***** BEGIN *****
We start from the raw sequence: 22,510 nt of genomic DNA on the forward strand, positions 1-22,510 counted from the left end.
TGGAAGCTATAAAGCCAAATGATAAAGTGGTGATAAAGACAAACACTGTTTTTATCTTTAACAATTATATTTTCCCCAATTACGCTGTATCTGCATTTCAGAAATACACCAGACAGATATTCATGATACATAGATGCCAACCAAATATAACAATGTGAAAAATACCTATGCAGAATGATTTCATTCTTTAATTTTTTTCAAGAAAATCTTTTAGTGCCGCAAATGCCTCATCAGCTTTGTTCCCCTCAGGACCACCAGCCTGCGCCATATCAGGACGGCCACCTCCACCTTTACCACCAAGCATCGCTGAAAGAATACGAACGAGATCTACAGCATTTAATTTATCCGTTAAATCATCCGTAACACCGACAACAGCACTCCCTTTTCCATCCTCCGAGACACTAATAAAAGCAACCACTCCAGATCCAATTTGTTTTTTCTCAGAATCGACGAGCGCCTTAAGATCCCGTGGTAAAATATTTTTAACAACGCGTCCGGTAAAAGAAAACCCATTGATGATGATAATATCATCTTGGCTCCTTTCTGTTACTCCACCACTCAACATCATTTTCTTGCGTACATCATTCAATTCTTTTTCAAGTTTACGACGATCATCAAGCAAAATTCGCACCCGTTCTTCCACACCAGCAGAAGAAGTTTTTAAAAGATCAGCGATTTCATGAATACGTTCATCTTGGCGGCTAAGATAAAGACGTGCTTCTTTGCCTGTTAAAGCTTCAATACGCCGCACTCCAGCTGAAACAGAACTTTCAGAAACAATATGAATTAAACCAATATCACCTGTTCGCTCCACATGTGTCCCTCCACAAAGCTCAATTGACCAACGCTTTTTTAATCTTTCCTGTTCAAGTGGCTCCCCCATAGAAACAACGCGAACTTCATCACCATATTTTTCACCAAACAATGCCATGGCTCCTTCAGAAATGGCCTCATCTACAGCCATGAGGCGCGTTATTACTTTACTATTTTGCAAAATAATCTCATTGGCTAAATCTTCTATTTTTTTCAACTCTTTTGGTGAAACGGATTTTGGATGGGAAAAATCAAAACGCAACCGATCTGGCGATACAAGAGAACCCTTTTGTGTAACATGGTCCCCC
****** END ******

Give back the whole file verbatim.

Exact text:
We start from the raw sequence: 22,510 nt of genomic DNA on the forward strand, positions 1-22,510 counted from the left end.
TGGAAGCTATAAAGCCAAATGATAAAGTGGTGATAAAGACAAACACTGTTTTTATCTTTAACAATTATATTTTCCCCAATTACGCTGTATCTGCATTTCAGAAATACACCAGACAGATATTCATGATACATAGATGCCAACCAAATATAACAATGTGAAAAATACCTATGCAGAATGATTTCATTCTTTAATTTTTTTCAAGAAAATCTTTTAGTGCCGCAAATGCCTCATCAGCTTTGTTCCCCTCAGGACCACCAGCCTGCGCCATATCAGGACGGCCACCTCCACCTTTACCACCAAGCATCGCTGAAAGAATACGAACGAGATCTACAGCATTTAATTTATCCGTTAAATCATCCGTAACACCGACAACAGCACTCCCTTTTCCATCCTCCGAGACACTAATAAAAGCAACCACTCCAGATCCAATTTGTTTTTTCTCAGAATCGACGAGCGCCTTAAGATCCCGTGGTAAAATATTTTTAACAACGCGTCCGGTAAAAGAAAACCCATTGATGATGATAATATCATCTTGGCTCCTTTCTGTTACTCCACCACTCAACATCATTTTCTTGCGTACATCATTCAATTCTTTTTCAAGTTTACGACGATCATCAAGCAAAATTCGCACCCGTTCTTCCACACCAGCAGAAGAAGTTTTTAAAAGATCAGCGATTTCATGAATACGTTCATCTTGGCGGCTAAGATAAAGACGTGCTTCTTTGCCTGTTAAAGCTTCAATACGCCGCACTCCAGCTGAAACAGAACTTTCAGAAACAATATGAATTAAACCAATATCACCTGTTCGCTCCACATGTGTCCCTCCACAAAGCTCAATTGACCAACGCTTTTTTAATCTTTCCTGTTCAAGTGGCTCCCCCATAGAAACAACGCGAACTTCATCACCATATTTTTCACCAAACAATGCCATGGCTCCTTCAGAAATGGCCTCATCTACAGCCATGAGGCGCGTTATTACTTTACTATTTTGCAAAATAATCTCATTGGCTAAATCTTCTATTTTTTTCAACTCTTTTGGTGAAACGGATTTTGGATGGGAAAAATCAAAACGCAACCGATCTGGCGATACAAGAGAACCCTTTTGTGTAACATGGTCCCCC